This last few days seem like a belated Indian Summer and very acceptable and pleasant it has been.
Yesterday, October 6, the North Ronaldsay Primary School held an open day, and today the holidays begin for the October break.
How very fine it is to have a week or more clear from school midway between summer and winter. I’m trying to remember if, in my school days – some 60 years ago – there were mid-term holidays.
I seem to recall what we called the ‘tattie holidays’ but can’t at the moment get my memory to come up with any clear-cut recollections – a sign, no doubt, of advancing old age.
Talking for a moment about tattie holidays, today, there are very few crofts on the island with this particular crop, and I suppose it would be difficult to justify a school break.
But “Times they are a -changing,” in the words of the Bob Dylan (or is it Woody Guthrie) song.
Anyhow, I was out in the land the other day helping, with others, to gather our next door neighbour’s tatties. Many hands make light work, and in a couple of grand days the job was lightsomely completed.
But to get back to the end of term day. The weather was beautiful with almost summer sunshine and warm southerly winds. A good turnout came to enjoy the school’s open day.
The occasion this time was rather special and perhaps a little sad at the same time, as this open day marks Patricia Wilson’s retirement from teaching – a nice way indeed to end her ten years’ work as head teacher at the island school.
The main hall (partly curtained off) was light and airy with the afternoon sunshine streaming in through the windowed doorways.
Craftwork was the main theme, with many items for sale. This time the venture was run under the banner of The Old Lighthouse Enterprise (small business experience project).
Some of the work was not for sale, such as felt creations, and some beautiful fabric paintings. The travelling art teacher, Christina Sargent, had helped with this artistic work.
The pupils had also attended a class at Andrew Appleby’s pottery (Fursbreck Pottery), where, under Andrew’s supervision, each had thrown a small bowl and very attractive they were. Andrew had donated one of his own pieces to the school.
On the walls were photographs of the pupils visiting the Corrigall Farm Museum where they made simmans, ground corn by hand and thrashed some sheaves with the old fashioned flail.
In addition, during the term, there were regular swimming lessons; varied activities at the Pickaquoy sports centre and a visit to the Orkney Science Festival.
The four pupils, Heather Woodbridge, Duncan Gray, Cameron Gray and Gavin Woodbridge each had a stand selling their unique creations: pot-pouri; jewellery (bead rings and pendants) made from locally polished stones; multicoloured coasters and small brightly coloured items (fimo models); and woven bracelets and scoubidou pendants. Almost everything sold.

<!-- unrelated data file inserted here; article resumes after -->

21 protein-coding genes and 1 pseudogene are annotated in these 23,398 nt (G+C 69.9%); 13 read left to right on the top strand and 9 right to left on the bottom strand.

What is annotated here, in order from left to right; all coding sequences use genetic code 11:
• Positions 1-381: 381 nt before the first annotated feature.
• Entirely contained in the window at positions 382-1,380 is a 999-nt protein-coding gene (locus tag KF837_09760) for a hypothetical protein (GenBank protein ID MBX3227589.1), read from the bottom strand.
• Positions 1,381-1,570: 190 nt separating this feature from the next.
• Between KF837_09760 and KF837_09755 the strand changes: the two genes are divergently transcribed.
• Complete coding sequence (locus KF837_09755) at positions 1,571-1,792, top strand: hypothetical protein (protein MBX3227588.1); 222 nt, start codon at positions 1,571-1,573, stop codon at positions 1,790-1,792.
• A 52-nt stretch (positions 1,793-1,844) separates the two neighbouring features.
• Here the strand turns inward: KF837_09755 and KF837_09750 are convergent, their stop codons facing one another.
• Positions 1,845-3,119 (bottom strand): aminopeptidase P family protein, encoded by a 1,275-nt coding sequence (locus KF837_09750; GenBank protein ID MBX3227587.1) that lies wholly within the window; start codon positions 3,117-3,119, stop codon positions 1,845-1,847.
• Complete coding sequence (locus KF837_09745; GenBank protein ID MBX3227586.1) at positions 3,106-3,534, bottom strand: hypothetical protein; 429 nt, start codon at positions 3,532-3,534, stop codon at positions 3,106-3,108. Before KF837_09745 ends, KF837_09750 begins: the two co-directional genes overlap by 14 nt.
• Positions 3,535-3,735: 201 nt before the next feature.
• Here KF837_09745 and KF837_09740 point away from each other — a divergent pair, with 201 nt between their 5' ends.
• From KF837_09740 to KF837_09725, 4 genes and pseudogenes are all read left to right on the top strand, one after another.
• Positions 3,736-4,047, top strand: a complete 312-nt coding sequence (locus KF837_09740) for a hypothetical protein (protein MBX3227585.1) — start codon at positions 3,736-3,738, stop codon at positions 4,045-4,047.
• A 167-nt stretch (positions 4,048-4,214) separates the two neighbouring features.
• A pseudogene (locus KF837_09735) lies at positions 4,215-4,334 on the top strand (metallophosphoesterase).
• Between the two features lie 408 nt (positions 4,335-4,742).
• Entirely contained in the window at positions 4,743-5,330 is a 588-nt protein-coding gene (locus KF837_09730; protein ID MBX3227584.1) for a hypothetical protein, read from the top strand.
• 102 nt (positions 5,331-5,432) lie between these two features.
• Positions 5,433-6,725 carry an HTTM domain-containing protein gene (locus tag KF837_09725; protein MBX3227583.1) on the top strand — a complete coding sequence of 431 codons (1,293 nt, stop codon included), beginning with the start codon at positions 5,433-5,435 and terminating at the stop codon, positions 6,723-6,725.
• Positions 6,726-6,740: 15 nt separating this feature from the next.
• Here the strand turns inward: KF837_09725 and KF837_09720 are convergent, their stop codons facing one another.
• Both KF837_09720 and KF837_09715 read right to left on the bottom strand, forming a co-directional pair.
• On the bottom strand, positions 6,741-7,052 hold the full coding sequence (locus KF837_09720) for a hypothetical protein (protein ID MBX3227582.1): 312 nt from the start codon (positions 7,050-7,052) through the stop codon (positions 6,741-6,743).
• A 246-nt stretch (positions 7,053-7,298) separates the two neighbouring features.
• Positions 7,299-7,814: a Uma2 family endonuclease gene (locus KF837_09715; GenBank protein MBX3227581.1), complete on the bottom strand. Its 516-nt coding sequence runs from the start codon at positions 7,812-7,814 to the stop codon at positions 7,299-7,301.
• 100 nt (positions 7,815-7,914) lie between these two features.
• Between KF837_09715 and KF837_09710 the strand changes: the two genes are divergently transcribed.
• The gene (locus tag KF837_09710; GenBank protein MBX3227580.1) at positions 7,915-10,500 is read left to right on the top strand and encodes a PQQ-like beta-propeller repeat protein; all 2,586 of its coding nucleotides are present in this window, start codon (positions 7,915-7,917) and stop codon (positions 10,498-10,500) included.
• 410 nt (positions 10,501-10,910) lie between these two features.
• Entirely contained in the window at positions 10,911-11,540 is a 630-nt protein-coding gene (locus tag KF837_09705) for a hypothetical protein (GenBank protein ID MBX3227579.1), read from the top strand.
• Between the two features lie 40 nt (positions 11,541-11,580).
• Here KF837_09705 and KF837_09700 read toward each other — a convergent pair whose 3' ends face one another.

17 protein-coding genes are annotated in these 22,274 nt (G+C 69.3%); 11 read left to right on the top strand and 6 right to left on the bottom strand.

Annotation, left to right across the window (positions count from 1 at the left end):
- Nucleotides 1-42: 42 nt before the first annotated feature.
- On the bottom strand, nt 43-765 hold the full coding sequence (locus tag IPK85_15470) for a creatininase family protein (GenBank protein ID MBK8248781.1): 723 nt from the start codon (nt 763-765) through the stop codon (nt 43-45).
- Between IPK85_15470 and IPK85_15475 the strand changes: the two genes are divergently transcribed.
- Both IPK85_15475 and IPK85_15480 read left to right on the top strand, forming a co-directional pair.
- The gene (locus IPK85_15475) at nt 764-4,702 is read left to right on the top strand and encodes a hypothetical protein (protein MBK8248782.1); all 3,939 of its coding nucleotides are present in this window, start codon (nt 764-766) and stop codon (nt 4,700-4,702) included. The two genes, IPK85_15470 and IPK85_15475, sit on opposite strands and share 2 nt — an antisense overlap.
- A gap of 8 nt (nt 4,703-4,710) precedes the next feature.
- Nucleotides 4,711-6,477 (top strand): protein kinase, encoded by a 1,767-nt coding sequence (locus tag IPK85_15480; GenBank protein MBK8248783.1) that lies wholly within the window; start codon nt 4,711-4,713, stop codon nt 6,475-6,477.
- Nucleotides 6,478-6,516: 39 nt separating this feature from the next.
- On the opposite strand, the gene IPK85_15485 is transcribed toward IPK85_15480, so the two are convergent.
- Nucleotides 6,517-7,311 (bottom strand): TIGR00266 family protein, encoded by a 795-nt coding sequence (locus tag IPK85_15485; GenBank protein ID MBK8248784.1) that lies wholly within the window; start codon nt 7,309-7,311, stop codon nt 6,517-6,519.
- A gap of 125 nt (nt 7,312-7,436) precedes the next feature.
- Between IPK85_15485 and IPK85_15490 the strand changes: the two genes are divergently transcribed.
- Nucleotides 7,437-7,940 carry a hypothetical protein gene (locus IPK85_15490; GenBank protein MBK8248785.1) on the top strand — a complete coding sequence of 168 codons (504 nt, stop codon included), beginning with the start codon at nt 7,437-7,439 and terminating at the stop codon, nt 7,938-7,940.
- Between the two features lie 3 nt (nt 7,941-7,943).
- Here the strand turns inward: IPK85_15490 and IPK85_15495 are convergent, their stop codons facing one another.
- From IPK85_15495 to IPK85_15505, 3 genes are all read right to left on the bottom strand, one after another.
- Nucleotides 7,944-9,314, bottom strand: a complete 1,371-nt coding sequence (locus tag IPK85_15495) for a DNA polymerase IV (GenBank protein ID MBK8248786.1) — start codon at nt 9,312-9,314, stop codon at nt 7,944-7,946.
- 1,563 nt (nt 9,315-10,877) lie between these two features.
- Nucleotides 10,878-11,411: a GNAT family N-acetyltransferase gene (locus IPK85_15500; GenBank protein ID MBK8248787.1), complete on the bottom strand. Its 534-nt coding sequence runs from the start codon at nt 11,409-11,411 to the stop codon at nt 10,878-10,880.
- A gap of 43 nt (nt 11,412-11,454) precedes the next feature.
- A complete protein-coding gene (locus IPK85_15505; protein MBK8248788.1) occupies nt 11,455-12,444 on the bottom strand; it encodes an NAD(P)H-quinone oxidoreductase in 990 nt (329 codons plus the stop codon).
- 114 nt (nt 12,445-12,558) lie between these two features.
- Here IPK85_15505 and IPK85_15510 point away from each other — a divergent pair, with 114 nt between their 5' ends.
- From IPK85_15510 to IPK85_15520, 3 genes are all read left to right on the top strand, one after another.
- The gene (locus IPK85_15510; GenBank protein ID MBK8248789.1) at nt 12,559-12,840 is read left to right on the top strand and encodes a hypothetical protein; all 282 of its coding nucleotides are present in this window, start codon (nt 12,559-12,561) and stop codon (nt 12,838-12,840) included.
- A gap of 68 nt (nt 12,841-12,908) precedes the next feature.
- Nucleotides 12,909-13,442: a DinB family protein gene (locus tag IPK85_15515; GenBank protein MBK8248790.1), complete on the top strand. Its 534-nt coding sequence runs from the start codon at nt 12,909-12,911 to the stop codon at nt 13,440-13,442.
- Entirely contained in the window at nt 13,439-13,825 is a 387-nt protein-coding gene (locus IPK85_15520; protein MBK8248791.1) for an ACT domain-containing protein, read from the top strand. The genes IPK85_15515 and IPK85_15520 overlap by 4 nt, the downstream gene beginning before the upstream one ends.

Particia mentioned how hard her pupils had worked on the project and, in fact, all year at their studies and how talented they were.
All had won certificates for their good behaviour and hard work, each being presented with their individual certificates and a gift voucher.
Patricia went on to say that Heather Woodbridge was the primary six winner (Orkney schools) of the best design for Pudsey Bear (Children-in-Need competition) subsequently engraved on a set of glasses and a decanter. The set was then auctioned in Kirkwall for Children-in-Need.
Duncan Gray, captain of the ‘Kirkwall A’ rugby team and winner of a number of medals for his playing skills, was praised for his efforts, as was his brother Cameron, who also travels to Kirkwall to play.
An impressive winning trophy was on display which will shortly have the team’s own engraved shield attached. Duncan, as captain of the rugby team, is allowed to have the trophy for a time.
Gavin Woodbridge was also mentioned, a pupil who has his own special talents, and pre-school pupil, Ronan Gray, who had perfect attendance with good behaviour, was not forgotten.
Patricia went on to thank everyone connected with the school. All had helped in one way and another to make her ten years on North Ronaldsay so enjoyable. Her four pupils then presented their own farewell gift – a beautiful framed photograph of the New Lighthouse taken by Marion Muir.
Tea with all sorts of homebakes was then served to complete a most pleasant afternoon.
A day or two has passed. This morning, Saturday, after a night of continuous rain, I flew into Kirkwall by Loganair in order to attend the opening of Bryce Wilson’s exhibition held in the Orkney Museum. That was enjoyable.
How nice it is to see this artist able to be painting again now that he has retired from his demanding post as museums officer.
By the late afternoon the grey skies had cleared, and it was a pleasure to drive through part of the Mainland in sunshine with the wonderful changing colours that Orkney is so famous for.
I suppose one could spend a week or two just travelling on the Mainland never even speaking of the islands. Imagine spending almost a lifetime without getting round to doing such things.
Now I’m back in North Ronaldsay and just home from Patricia Wilson’s farewell party which took place in the New Centre. I’m beginning, well past the ‘heuld’, to make a start to writing up the occasion.
Evelyn Gray, the new president of the community association, welcomed everybody and invited Gerald Morris to show a laptop presentation of photographs taken by him and his wife June.